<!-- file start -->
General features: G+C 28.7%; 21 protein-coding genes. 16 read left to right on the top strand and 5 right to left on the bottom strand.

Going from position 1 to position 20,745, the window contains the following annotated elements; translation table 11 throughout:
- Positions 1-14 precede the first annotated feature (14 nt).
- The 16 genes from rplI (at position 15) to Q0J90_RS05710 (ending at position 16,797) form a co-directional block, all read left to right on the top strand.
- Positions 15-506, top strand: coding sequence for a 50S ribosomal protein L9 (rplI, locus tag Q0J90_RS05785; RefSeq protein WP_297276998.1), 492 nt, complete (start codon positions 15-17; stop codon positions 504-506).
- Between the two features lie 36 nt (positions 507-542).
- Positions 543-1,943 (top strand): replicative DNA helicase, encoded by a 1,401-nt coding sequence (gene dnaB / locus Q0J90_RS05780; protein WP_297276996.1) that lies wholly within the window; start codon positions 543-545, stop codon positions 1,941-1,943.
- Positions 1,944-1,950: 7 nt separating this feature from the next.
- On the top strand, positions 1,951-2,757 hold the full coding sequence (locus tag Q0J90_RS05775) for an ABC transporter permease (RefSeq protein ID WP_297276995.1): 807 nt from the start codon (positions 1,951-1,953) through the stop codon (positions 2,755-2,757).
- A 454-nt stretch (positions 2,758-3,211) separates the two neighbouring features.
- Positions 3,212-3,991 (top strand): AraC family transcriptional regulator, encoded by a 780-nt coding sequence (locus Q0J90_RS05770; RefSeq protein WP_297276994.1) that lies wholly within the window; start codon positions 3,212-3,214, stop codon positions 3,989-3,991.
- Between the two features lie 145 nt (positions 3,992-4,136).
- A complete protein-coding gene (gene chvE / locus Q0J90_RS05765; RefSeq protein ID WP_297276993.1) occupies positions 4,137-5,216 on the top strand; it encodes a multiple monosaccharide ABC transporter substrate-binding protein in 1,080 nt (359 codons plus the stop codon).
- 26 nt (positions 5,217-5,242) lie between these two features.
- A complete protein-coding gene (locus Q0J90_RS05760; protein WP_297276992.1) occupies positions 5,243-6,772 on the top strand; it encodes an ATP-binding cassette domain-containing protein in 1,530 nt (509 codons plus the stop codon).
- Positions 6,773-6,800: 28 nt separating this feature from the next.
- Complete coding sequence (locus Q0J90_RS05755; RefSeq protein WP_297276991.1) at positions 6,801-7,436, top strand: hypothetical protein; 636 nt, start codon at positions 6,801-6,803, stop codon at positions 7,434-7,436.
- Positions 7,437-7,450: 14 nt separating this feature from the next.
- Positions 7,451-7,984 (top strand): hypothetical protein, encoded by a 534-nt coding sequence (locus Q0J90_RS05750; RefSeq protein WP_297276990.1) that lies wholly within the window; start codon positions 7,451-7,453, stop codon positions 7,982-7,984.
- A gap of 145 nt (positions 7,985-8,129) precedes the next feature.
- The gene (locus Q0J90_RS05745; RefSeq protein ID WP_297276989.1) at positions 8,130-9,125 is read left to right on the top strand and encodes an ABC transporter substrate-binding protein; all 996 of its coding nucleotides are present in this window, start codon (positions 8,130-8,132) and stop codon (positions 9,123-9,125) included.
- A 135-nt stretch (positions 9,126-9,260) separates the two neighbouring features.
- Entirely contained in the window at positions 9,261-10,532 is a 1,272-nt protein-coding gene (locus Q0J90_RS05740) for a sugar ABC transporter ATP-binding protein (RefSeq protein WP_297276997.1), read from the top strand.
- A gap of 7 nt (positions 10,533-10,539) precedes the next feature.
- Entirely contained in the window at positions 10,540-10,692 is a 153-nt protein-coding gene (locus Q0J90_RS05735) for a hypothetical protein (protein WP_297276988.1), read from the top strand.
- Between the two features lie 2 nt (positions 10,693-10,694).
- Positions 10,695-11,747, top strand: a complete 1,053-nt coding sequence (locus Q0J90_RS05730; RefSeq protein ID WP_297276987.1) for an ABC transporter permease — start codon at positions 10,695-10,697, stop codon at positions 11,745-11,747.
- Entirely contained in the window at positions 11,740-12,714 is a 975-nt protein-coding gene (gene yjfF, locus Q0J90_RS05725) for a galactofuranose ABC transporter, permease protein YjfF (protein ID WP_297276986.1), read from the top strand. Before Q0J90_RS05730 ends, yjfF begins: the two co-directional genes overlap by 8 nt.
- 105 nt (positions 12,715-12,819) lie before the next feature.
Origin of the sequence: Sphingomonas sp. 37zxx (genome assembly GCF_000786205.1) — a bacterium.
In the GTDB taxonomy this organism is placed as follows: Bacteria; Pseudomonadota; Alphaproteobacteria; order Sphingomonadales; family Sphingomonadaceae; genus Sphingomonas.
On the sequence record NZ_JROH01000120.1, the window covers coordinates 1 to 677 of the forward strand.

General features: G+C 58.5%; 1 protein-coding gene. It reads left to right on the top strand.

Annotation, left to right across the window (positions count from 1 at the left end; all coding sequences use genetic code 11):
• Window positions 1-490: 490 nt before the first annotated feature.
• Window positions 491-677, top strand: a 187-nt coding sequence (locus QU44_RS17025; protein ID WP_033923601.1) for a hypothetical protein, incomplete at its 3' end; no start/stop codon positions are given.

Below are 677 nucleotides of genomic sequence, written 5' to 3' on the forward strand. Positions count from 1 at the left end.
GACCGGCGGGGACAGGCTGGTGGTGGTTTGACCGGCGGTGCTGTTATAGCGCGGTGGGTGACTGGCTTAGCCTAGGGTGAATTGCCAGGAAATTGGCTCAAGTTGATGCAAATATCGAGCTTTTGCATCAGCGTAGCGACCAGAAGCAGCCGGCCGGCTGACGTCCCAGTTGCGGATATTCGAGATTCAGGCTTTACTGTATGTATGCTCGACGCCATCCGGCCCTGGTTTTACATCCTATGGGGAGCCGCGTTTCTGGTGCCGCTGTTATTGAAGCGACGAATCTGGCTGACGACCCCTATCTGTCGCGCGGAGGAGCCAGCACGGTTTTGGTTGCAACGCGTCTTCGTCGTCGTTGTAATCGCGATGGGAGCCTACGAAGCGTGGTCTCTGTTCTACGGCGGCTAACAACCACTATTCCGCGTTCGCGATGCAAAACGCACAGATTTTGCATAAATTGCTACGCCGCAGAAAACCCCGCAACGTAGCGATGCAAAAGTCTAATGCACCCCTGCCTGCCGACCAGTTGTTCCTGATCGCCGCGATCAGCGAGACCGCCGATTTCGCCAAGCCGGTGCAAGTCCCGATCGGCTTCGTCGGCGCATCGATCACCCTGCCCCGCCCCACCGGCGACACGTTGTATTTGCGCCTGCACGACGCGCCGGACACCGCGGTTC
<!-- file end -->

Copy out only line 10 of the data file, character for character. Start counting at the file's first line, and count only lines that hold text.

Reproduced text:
- A 454-nt stretch (positions 2,758-3,211) separates the two neighbouring features.